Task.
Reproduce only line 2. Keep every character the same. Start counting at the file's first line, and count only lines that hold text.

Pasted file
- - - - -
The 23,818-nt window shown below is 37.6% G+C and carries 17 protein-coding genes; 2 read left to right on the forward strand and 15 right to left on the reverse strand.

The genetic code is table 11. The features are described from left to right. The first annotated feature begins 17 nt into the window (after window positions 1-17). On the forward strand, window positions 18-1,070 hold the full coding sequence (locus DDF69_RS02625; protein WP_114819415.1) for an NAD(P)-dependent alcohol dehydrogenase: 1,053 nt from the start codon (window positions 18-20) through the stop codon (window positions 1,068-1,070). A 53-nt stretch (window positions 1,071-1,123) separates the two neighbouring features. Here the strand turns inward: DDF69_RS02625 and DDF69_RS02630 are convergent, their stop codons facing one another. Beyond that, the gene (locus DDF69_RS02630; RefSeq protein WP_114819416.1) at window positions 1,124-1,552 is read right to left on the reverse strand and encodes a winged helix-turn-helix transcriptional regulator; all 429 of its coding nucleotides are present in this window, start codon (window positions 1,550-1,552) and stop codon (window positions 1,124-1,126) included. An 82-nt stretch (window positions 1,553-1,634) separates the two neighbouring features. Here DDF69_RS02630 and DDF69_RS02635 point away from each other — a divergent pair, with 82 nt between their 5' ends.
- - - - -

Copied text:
The genetic code is table 11. The features are described from left to right. The first annotated feature begins 17 nt into the window (after window positions 1-17). On the forward strand, window positions 18-1,070 hold the full coding sequence (locus DDF69_RS02625; protein WP_114819415.1) for an NAD(P)-dependent alcohol dehydrogenase: 1,053 nt from the start codon (window positions 18-20) through the stop codon (window positions 1,068-1,070). A 53-nt stretch (window positions 1,071-1,123) separates the two neighbouring features. Here the strand turns inward: DDF69_RS02625 and DDF69_RS02630 are convergent, their stop codons facing one another. Beyond that, the gene (locus DDF69_RS02630; RefSeq protein WP_114819416.1) at window positions 1,124-1,552 is read right to left on the reverse strand and encodes a winged helix-turn-helix transcriptional regulator; all 429 of its coding nucleotides are present in this window, start codon (window positions 1,550-1,552) and stop codon (window positions 1,124-1,126) included. An 82-nt stretch (window positions 1,553-1,634) separates the two neighbouring features. Here DDF69_RS02630 and DDF69_RS02635 point away from each other — a divergent pair, with 82 nt between their 5' ends.